In an addendum to my previous post on the subject, I noted a trend within Skowronek’s model of cyclical presidential politics:
Interestingly, disjunctive presidencies do not seem to disintegrate their own party. In fact, just the opposite is true. In prepping the way for the coming reconstruction, they tend to oversee either the dissolution or the fundamental alteration of the opposition.
Thus, John Adams would see the formation of the first official political party to oust him, JQA, nominally unaligned, precipitated the formation of both the Jacksonian Democratic Party and a proto-Whig faction under Clay, Pierce’s Democrats would live on, but he would be the last to compete against the Whigs, Hoover would end the Democratic tendency towards conservatism and state’s rights, and so forth.
Skowronek does not explicitly mention this trend, but my suspicion is that the defeated regime, now in opposition and dimunition, clings ever tighter to the old affiliations that once united their now-wayward coalition. It takes the repudiative power of their own reconstructive president to shake free these vestigial impulses and embrace a new organizing principle.
Thus, despite all of the regular rumbling about how the end of the Republican party is nigh, one would expect that the Democratic Party, and not the Republicans, have considerable transformative changes coming sometime in the next decade. The Republicans will hobble along, spouting a moderated version of Reaganism and looking for opportunities to engage in their own preemptive politics.
Less than a week later, the NYT posted a (much discussed) opinion piece on an adjacent subject, the shifting of the Democratic coalition:
For decades, Democrats have suffered continuous and increasingly severe losses among white voters. But preparations by Democratic operatives for the 2012 election make it clear for the first time that the party will explicitly abandon the white working class.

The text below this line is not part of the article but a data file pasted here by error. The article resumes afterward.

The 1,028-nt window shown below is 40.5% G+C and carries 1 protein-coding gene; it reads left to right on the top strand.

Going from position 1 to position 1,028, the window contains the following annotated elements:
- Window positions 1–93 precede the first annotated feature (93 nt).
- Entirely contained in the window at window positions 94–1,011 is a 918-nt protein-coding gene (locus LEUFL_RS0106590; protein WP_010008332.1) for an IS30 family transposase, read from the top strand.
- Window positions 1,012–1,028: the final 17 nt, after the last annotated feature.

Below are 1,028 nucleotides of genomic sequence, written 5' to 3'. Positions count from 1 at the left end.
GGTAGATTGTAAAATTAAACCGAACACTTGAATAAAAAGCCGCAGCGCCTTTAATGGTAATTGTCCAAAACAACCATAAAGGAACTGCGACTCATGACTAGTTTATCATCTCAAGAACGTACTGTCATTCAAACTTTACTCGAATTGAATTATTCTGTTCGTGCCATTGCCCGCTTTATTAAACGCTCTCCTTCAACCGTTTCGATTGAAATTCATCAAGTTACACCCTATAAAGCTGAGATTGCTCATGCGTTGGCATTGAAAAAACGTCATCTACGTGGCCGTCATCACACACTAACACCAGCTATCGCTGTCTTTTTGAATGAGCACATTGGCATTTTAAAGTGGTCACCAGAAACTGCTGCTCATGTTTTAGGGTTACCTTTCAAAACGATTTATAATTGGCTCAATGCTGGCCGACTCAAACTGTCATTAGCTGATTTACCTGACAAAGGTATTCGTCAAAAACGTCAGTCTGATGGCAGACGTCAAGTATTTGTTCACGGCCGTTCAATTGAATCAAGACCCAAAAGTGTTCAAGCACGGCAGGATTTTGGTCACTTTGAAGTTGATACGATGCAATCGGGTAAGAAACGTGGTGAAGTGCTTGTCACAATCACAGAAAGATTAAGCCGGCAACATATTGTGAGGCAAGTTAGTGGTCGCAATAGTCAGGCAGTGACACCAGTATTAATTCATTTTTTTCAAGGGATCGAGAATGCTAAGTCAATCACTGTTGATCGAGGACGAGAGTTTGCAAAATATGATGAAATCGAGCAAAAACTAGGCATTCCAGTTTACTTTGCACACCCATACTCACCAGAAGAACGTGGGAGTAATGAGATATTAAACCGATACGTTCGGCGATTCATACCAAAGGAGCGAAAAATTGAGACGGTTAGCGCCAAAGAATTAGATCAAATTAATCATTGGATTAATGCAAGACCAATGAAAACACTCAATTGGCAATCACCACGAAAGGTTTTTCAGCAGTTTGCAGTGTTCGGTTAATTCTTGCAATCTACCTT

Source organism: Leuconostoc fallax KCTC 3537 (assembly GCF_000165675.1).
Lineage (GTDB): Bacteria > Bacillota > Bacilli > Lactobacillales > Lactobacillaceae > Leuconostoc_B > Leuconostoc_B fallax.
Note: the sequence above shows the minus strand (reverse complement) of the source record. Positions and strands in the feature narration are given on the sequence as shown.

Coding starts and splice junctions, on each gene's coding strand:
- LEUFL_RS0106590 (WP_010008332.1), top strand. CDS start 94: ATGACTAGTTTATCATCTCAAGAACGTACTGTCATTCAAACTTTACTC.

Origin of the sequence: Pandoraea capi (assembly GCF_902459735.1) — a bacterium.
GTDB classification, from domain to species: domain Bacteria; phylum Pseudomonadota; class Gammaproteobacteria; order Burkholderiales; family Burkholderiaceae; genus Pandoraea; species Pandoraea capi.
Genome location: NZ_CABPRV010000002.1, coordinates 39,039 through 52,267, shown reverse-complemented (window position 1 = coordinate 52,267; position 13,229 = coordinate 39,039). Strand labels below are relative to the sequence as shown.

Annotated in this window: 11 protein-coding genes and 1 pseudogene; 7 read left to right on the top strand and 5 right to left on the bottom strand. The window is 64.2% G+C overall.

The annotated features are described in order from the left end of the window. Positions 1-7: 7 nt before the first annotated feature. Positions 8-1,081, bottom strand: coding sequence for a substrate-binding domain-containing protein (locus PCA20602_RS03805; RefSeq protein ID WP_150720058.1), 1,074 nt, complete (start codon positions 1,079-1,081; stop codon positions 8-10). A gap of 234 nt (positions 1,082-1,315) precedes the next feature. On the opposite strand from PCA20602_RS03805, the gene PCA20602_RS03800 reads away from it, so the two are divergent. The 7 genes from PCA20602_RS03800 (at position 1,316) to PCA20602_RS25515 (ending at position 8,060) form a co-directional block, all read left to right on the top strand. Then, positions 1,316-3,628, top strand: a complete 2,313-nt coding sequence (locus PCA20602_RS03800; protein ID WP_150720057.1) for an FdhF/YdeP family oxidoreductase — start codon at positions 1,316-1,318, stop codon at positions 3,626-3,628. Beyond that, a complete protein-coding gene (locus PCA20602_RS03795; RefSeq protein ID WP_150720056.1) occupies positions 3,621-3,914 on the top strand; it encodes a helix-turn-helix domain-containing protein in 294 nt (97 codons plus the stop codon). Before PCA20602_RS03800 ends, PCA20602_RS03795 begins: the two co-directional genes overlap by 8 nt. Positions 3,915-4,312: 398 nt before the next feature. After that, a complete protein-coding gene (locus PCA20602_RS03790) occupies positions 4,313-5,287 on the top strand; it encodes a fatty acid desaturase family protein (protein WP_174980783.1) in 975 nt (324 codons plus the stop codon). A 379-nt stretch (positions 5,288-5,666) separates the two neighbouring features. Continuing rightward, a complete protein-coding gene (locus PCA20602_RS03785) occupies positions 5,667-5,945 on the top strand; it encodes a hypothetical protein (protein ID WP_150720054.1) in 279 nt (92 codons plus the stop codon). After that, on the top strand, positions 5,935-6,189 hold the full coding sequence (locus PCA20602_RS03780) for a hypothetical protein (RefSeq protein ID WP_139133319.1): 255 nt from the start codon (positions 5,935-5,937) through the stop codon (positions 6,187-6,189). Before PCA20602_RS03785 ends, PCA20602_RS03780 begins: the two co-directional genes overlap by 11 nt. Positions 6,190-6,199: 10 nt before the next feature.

All pretense of trying to win a majority of the white working class has been effectively jettisoned in favor of cementing a center-left coalition made up, on the one hand, of voters who have gotten ahead on the basis of educational attainment — professors, artists, designers, editors, human resources managers, lawyers, librarians, social workers, teachers and therapists — and a second, substantial constituency of lower-income voters who are disproportionately African-American and Hispanic…
As a practical matter, the Obama campaign and, for the present, the Democratic Party, have laid to rest all consideration of reviving the coalition nurtured and cultivated by Franklin D. Roosevelt. The New Deal Coalition — which included unions, city machines, blue-collar workers, farmers, blacks, people on relief, and generally non-affluent progressive intellectuals — had the advantage of economic coherence. It received support across the board from voters of all races and religions in the bottom half of the income distribution, the very coherence the current Democratic coalition lacks.
Thus Obama, like fellow late-regime preemptive presidents Wilson and Nixon, begins the process of voiding the party’s old self-image, for entirely short-term and self-interested reasons, and laying the groundwork for the coming disjuction (and its attendant transformation of the opposition party). Where things evolve from there comes down to events and political opportunities as much as demographics.